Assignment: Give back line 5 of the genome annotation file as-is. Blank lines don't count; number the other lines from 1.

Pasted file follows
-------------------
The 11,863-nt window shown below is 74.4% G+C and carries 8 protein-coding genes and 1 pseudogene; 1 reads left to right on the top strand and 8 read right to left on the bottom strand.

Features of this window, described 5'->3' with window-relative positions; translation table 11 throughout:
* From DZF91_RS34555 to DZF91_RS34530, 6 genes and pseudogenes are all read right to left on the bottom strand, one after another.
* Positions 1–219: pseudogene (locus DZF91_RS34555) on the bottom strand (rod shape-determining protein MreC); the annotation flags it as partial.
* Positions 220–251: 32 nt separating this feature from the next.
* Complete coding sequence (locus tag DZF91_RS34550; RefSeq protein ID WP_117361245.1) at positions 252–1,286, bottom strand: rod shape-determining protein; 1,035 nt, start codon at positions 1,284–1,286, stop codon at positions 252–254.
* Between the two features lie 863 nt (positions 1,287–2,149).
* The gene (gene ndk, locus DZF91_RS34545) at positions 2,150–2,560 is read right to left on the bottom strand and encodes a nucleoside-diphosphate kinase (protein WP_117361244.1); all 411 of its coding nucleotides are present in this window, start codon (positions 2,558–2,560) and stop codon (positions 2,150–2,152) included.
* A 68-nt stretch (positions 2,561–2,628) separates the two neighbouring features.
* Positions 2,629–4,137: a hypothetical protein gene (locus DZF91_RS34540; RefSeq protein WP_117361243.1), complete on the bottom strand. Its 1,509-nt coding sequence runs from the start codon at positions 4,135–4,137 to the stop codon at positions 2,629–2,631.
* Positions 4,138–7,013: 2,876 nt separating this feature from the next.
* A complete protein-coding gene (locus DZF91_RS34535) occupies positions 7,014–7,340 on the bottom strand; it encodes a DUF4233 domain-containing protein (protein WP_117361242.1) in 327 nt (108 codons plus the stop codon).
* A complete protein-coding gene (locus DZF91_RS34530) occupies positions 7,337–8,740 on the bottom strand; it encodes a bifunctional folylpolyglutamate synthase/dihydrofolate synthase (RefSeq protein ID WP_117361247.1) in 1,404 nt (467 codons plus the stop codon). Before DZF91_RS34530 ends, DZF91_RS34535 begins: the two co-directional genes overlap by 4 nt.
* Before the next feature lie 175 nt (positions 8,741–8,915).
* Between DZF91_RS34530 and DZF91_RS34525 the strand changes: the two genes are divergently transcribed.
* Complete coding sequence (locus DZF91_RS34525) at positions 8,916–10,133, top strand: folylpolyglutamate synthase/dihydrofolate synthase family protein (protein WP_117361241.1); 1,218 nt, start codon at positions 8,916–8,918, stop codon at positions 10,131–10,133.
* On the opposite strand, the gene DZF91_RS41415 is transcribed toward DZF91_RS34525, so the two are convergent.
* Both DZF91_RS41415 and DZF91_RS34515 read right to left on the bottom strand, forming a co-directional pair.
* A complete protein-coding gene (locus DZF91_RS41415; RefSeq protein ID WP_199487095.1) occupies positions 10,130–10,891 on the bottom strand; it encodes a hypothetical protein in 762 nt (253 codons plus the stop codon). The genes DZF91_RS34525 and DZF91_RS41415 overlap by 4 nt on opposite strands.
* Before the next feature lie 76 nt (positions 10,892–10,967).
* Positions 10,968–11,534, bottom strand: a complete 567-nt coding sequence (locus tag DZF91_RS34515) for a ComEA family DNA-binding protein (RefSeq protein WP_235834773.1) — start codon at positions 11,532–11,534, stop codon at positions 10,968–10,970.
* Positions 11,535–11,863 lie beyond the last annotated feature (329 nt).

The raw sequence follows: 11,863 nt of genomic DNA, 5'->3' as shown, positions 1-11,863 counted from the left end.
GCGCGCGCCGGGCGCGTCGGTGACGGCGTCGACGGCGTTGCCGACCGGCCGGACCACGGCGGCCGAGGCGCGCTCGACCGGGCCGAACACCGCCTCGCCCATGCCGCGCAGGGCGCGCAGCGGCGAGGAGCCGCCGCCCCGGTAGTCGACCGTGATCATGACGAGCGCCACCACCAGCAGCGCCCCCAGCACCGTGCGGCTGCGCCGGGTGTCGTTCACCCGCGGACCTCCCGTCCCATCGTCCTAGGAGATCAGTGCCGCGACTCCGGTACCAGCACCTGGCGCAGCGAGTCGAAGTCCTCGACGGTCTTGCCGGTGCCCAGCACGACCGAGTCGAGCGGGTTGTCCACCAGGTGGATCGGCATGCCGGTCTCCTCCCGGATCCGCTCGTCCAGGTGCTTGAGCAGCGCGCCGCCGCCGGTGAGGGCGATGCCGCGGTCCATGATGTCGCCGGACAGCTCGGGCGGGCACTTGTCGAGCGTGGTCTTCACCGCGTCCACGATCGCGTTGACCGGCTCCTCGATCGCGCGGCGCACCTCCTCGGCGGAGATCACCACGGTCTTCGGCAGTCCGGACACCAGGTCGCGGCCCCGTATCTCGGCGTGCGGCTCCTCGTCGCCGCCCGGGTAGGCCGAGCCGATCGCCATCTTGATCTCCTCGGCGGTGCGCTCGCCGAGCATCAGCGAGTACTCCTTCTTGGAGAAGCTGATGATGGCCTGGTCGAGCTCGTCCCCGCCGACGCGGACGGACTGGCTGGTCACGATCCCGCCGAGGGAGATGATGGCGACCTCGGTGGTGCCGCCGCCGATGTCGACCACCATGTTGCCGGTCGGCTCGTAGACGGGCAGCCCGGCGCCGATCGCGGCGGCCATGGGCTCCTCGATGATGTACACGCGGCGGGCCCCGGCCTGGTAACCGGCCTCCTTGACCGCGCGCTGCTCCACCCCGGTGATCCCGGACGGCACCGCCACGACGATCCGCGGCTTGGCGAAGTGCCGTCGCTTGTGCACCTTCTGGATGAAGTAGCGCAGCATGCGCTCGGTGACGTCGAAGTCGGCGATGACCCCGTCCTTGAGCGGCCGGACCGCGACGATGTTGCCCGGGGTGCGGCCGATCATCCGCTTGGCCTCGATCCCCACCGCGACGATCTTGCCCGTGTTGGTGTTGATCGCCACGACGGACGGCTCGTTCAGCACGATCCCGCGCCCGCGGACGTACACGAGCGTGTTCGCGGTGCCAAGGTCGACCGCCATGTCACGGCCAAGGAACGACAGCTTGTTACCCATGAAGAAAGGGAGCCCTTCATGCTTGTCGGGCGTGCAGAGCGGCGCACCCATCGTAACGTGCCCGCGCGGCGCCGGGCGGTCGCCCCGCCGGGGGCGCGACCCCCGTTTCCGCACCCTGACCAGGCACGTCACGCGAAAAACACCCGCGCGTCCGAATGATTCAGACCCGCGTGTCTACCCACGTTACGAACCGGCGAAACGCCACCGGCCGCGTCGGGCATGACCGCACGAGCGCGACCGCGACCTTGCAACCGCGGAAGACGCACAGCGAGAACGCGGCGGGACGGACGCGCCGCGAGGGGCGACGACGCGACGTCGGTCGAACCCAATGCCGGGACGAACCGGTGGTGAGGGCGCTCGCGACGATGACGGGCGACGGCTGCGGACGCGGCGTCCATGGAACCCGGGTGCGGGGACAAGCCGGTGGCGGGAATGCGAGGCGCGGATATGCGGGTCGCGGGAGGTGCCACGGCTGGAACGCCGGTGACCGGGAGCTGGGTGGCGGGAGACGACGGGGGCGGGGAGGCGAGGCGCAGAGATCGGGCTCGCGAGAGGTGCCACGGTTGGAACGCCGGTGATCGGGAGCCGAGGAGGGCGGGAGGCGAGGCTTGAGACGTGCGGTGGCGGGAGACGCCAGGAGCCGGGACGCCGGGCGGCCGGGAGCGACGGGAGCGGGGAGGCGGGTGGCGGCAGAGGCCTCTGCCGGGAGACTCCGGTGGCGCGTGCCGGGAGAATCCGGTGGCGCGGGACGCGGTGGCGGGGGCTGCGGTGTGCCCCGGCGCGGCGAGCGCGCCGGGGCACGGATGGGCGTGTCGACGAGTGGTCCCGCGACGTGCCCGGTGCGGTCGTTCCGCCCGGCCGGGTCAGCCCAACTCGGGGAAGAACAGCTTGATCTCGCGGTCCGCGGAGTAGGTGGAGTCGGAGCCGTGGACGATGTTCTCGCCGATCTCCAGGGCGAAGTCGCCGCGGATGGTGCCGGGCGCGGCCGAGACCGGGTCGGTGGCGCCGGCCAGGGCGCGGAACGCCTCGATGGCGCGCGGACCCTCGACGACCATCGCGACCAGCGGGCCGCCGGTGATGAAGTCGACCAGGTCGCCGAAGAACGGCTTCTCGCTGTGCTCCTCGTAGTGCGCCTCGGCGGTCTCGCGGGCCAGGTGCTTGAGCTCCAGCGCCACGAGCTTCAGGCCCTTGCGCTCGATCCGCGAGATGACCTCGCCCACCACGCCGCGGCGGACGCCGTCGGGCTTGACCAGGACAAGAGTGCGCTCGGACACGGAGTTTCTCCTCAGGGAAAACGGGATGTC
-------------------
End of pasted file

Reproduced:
* Positions 220–251: 32 nt separating this feature from the next.